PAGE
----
Comeback Victory

Northglenn’s Aubri Braecklein, 17, becomes youngest winner of CGA Women’s Stroke Play in recent history

By Gary Baines – 6/24/2020

Aubri Braecklein said she didn’t start taking competitive golf seriously until about three years ago. But once she did, it’s fair to say she’s improved by leaps and bounds.

The 17-year-old Northglenn resident, who plays golf at the same school that produced current LPGA Tour player Jennifer Kupcho, on Wednesday became the youngest winner of the CGA Women’s Stroke Play Championship in more than a dozen years, before which detailed records weren’t kept.

The Jefferson Academy senior-to-be rallied from a two-stroke deficit  going into Wednesday to prevail by one shot in a very hotly contested final round at The Ranch Country Club in Westminster.

The result was that, despite her age, Braecklein joined the likes of Kupcho, Lauren Howe and Barbara McIntire as champions of the CGA Women’s Stroke Play.

“It just shows age doesn’t really matter in golf,” Braecklein said. “Honestly, if you’re good, you’re good. It doesn’t matter what age you are. It shows you can’t count anybody out.

“But I have definitely grown a lot in the golf game very quickly.”

Braecklein attends the same school that produced LPGA Tour player Jennifer Kupcho — Jefferson Academy.

Braecklein sank a 4-foot par putt on the 18th hole Wednesday to account for the one-stroke victory as playing partner Charlotte Hillary of Cherry Hills Country Club drained a similar-length birdie putt to finish second. Both Braecklein and Hillary, 18, are prominent junior golfers in Colorado.

Braecklein played her final five holes in 2 under par to shoot a 2-over-par 73 after being 4 over par through eight on Wednesday. That gave her a winning total of 4-over 217. At 218, Hillary, the 2019 Junior Golf Alliance of Colorado’s Girls Player of the Year, was runner-up a year after placing third in this same event. Hillary posted a 76 on Wednesday.

Junior players finished 1-2 on Wednesday. From left, Braecklein and Charlotte Hillary.

The result was just the second time in the last six years that the CGA Women’s Stroke Play has been settled by a winning margin of fewer than six shots. 

“I honestly didn’t know how I stood at all today,” Braecklein said. “I just tried to make pars and birdies. I knew we all (in the final group) were within one or two strokes of each other. I just tried to recover as best as possible when I got nervous.”

Perhaps the key shot of the day for Braecklein came on the par-4 10th, where she hit her tee shot left, well into the trees. After contemplating whether to punch out to the fairway, go through an opening in the branches or go over everything, she went for the latter option, hitting a pitching wedge to 12 feet from the cup. She two-putted for par after potentially looking at a bogey or a double bogey.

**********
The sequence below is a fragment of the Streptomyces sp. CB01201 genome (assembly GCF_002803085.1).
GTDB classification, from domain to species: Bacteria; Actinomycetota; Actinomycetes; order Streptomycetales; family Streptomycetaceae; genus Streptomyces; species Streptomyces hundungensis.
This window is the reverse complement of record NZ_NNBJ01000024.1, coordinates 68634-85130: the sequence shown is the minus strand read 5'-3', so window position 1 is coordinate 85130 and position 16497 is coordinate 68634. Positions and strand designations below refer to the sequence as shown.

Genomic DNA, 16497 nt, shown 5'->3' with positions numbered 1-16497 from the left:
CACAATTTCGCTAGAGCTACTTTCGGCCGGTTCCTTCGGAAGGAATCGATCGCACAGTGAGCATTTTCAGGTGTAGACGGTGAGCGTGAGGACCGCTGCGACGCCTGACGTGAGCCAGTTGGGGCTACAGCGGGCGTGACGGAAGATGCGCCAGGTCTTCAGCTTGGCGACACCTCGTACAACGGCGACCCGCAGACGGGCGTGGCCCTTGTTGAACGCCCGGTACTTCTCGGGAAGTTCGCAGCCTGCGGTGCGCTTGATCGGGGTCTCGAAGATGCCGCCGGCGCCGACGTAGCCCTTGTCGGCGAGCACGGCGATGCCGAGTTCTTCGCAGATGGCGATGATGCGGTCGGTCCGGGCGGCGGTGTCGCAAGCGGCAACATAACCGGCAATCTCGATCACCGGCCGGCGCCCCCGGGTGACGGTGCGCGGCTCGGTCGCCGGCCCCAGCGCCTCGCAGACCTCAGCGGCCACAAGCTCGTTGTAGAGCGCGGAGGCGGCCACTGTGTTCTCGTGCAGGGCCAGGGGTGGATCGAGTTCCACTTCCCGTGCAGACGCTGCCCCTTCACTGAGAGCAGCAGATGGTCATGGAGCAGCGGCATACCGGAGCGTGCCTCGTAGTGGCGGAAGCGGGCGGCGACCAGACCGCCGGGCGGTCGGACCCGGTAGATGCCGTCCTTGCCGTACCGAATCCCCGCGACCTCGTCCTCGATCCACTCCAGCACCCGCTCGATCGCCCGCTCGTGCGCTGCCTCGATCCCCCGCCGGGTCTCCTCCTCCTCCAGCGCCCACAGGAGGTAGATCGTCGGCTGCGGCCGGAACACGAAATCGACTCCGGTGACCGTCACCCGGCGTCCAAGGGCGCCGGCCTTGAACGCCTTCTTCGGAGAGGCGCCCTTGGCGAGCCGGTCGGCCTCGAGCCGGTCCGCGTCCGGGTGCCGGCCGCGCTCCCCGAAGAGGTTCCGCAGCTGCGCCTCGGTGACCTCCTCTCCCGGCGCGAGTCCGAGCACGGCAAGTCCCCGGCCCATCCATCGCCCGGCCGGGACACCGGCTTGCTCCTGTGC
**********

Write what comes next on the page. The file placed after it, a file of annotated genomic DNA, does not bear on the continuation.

“Luckily it worked out,” she said. “I think that definitely was a confidence-booster getting a par there.”

Leigha Devine of Ptarmigan Country Club and Rutgers finished third at 219, while University of Colorado golfer Kirsty Hodgkins of Colorado National Golf Club was fourth at 220. Julia Baroth of CommonGround Golf Course shot the low round of the tournament, a 5-under 66, on Wednesday to check in fifth at 221.

University of Denver golfer Mary Weinstein, who had won the previous two CGA women’s major titles, tied for ninth at 223 after a closing 71.

Winning the Stroke Play “is awesome because I’ve been working so hard on my game,” said Braecklein, who finished second last week among the girls at the Colorado Junior PGA Championship. “This is definitely the biggest tournament I’ve won. Having worked on my game during (Covid-19) quarantine, it means a lot that it’s paying off.”

Hillary shot 67 on Tuesday, but couldn’t find the same mojo on Wednesday.

Hillary took a two-stroke lead into the final round after a 67 on Tuesday, but couldn’t carry the momentum over to Wednesday.  She three-putted the first hole and was 4 over par through six holes, opening the door for numerous players. Her birdie on 18 was her first of the day.

“I didn’t get a wink of sleep last night,” said Hillary, who is in the midst of a swing change after switching instructors. “I didn’t have the swing or the confidence I did yesterday. I didn’t have the same momentum going for sure. That’s probably just nerves. I felt a lot of pressure — and I was really tired too. I had some sloppy swings and let it get the best of me.”

Braecklein knows a little bit about feeling some nerves. Last September, she competed with PGA Tour Champions player Gary Hallberg at the Champions Tour’s PURE Insurance Championship at Pebble Beach. Braecklein appeared on the national telecast during the final round and ended up tying for first place in the girls division of the pro-junior portion of the event before losing a card playoff.

“That was really awesome,” she said.

Whether that helped her deal with the pressure on Wednesday, she emerged with the victory after posting scores of 70-74-73.

“I definitely think the first day set me up,” she said. “Being 1 under really helped boost my confidence. Coming off that second place (last week in the Colorado Junior PGA), I wanted it more. It drove me to work harder. That definitely helped me.”

CGA Women’s Stroke Play Championship

At Par-71 The Ranch CC in Westminster


Aubri Braecklein, JGAC Club 70-74-73–217

Charlotte Hillary, Cherry Hills CC 75-67-76–218

Leigha Devine, Ptarmigan CC 76-70-73–219

Kirsty Hodgkins Colorado National GC 72-73-75–220

Julia Baroth, CommonGround GC 77-78-66–221


Gross — Lily Nelson, JGAC Club 83-80-80–243

Net — Olivia Steen, JGAC Club 71-70-74–214


Gross — Anne Cadden, The Ranch CC 87-88-86–261

Net — Beth Marbach, Eagle Trace GC 72-65-81–218

For all the scores from The Ranch, CLICK HERE.